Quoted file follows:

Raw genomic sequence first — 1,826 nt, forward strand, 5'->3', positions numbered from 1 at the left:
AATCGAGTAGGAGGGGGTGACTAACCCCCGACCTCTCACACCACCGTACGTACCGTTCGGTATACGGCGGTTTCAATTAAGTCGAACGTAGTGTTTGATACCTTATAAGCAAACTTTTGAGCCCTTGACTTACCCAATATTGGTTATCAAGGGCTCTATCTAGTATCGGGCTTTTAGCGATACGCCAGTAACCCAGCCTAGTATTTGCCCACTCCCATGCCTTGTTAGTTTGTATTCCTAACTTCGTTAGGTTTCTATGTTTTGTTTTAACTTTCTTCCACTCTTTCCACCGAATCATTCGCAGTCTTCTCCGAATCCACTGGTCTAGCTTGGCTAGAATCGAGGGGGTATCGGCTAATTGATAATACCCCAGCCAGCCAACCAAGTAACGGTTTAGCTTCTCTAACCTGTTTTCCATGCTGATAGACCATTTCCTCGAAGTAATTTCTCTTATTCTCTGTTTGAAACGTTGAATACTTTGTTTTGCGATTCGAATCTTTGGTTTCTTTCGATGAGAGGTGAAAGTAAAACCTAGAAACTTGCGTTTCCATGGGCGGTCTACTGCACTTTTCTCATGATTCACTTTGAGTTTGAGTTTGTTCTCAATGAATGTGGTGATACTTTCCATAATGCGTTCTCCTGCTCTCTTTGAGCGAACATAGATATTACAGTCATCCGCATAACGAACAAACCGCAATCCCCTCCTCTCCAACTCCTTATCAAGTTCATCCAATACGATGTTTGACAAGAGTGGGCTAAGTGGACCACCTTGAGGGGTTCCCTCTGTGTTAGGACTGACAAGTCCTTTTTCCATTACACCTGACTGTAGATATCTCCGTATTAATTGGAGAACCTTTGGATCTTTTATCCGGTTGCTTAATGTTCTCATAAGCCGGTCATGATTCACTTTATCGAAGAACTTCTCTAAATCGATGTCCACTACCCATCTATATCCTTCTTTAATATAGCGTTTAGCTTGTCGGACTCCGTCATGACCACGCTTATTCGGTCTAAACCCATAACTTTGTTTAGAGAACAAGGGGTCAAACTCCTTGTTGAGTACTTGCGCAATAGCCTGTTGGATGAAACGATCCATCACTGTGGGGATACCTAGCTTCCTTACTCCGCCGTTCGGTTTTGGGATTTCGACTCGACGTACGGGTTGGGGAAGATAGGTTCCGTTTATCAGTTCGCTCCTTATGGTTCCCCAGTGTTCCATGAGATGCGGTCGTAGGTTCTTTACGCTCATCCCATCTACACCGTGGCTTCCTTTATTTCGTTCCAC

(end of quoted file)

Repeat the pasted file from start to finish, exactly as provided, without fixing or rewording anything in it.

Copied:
Raw genomic sequence first — 1,826 nt, forward strand, 5'->3', positions numbered from 1 at the left:
AATCGAGTAGGAGGGGGTGACTAACCCCCGACCTCTCACACCACCGTACGTACCGTTCGGTATACGGCGGTTTCAATTAAGTCGAACGTAGTGTTTGATACCTTATAAGCAAACTTTTGAGCCCTTGACTTACCCAATATTGGTTATCAAGGGCTCTATCTAGTATCGGGCTTTTAGCGATACGCCAGTAACCCAGCCTAGTATTTGCCCACTCCCATGCCTTGTTAGTTTGTATTCCTAACTTCGTTAGGTTTCTATGTTTTGTTTTAACTTTCTTCCACTCTTTCCACCGAATCATTCGCAGTCTTCTCCGAATCCACTGGTCTAGCTTGGCTAGAATCGAGGGGGTATCGGCTAATTGATAATACCCCAGCCAGCCAACCAAGTAACGGTTTAGCTTCTCTAACCTGTTTTCCATGCTGATAGACCATTTCCTCGAAGTAATTTCTCTTATTCTCTGTTTGAAACGTTGAATACTTTGTTTTGCGATTCGAATCTTTGGTTTCTTTCGATGAGAGGTGAAAGTAAAACCTAGAAACTTGCGTTTCCATGGGCGGTCTACTGCACTTTTCTCATGATTCACTTTGAGTTTGAGTTTGTTCTCAATGAATGTGGTGATACTTTCCATAATGCGTTCTCCTGCTCTCTTTGAGCGAACATAGATATTACAGTCATCCGCATAACGAACAAACCGCAATCCCCTCCTCTCCAACTCCTTATCAAGTTCATCCAATACGATGTTTGACAAGAGTGGGCTAAGTGGACCACCTTGAGGGGTTCCCTCTGTGTTAGGACTGACAAGTCCTTTTTCCATTACACCTGACTGTAGATATCTCCGTATTAATTGGAGAACCTTTGGATCTTTTATCCGGTTGCTTAATGTTCTCATAAGCCGGTCATGATTCACTTTATCGAAGAACTTCTCTAAATCGATGTCCACTACCCATCTATATCCTTCTTTAATATAGCGTTTAGCTTGTCGGACTCCGTCATGACCACGCTTATTCGGTCTAAACCCATAACTTTGTTTAGAGAACAAGGGGTCAAACTCCTTGTTGAGTACTTGCGCAATAGCCTGTTGGATGAAACGATCCATCACTGTGGGGATACCTAGCTTCCTTACTCCGCCGTTCGGTTTTGGGATTTCGACTCGACGTACGGGTTGGGGAAGATAGGTTCCGTTTATCAGTTCGCTCCTTATGGTTCCCCAGTGTTCCATGAGATGCGGTCGTAGGTTCTTTACGCTCATCCCATCTACACCGTGGCTTCCTTTATTTCGTTCCAC